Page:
Pakistani police say they have arrested the Sunni Muslim founder of one of the country's most virulent anti-Shi'ite organizations, on charges of making a speech aimed at stirring sectarian hatred.
Police say Malik Ishaq, leader of the al-Qaida-linked Lakshar-e-Jhangvi militant group, was arrested in the eastern city of Lahore after returning from a pilgrimage in Saudi Arabia. Authorities say the charges stem from an address delivered to a religious gathering in Lahore earlier this month.
The militant organization was banned more than a decade ago after being linked to the deaths of hundreds of minority Shi'ites.
Meanwhile, senior Pakistani intelligence officials, who did not give their names, confirmed to the Associated Press Thursday that a top commander of the militant Haqqani network, Badruddin Haqqani, was killed last week in a U.S. drone strike in the North Waziristan tribal agency.
The al-Qaida- and Taliban-linked group is blamed for a number of attacks on U.S. forces in neighboring Afghanistan.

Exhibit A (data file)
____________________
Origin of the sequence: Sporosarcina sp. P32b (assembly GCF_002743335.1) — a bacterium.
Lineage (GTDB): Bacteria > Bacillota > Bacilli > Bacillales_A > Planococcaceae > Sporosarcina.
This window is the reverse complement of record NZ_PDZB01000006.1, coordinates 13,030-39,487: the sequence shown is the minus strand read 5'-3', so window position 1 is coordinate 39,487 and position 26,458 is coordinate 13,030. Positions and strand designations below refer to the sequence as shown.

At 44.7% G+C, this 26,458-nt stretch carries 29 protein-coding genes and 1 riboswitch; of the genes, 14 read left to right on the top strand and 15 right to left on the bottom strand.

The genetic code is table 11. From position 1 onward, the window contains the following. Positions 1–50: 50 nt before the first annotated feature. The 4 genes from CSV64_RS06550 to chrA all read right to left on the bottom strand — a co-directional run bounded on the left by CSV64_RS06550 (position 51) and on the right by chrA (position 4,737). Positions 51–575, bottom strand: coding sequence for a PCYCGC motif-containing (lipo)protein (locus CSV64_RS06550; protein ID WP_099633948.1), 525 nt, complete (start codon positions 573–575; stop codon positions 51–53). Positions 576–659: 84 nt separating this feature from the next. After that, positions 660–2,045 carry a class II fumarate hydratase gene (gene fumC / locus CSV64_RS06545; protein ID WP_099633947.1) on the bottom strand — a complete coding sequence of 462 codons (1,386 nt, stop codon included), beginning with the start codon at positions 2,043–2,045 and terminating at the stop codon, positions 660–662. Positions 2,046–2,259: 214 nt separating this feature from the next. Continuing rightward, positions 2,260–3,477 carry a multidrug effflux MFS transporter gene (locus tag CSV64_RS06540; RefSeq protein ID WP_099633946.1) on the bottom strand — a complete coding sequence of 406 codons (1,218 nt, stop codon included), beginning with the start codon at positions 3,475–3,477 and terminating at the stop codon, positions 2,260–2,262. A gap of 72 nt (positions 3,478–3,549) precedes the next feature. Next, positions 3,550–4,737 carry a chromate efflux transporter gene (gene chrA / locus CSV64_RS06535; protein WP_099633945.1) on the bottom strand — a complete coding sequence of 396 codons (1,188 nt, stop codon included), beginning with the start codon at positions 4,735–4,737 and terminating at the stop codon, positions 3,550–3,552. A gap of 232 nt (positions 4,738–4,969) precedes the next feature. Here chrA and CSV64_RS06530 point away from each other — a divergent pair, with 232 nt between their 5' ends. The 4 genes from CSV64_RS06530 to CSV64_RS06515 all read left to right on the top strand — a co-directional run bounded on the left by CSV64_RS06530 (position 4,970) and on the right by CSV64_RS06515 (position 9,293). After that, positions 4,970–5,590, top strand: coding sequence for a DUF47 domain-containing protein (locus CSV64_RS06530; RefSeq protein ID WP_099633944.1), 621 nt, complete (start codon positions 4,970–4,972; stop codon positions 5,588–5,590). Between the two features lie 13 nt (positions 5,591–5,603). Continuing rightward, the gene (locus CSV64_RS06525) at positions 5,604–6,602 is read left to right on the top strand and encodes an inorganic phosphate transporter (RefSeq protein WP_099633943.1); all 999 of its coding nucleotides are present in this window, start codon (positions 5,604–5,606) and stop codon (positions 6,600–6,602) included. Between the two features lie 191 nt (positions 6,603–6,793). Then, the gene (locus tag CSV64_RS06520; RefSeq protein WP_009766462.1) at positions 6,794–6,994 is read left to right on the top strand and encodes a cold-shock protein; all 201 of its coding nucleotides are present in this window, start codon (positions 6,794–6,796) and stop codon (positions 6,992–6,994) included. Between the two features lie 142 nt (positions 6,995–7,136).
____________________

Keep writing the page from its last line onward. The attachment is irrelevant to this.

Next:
Also Thursday, the United States announced it has placed sanctions on eight members of the Pakistan-based militant group Lashkar-e-Taiba. The group is blamed for the 2008 terrorist attacks in the Indian city of Mumbai that killed 166 people.
The U.S. Treasury froze any assets of the Lashkar members, including Sajjid Mir, who allegedly helped plan the assaults.
Separately, government authorities say at least eight militants have been killed in northwest Pakistan's Bajaur tribal agency, as security forces continue to target militant hideouts. Three soldiers and six militants were reported killed there on Wednesday.
Earlier this month, gunmen killed 22 Shi'ites after ordering them off buses in Baluchistan.
Some information for this report was provided by AP and Reuters.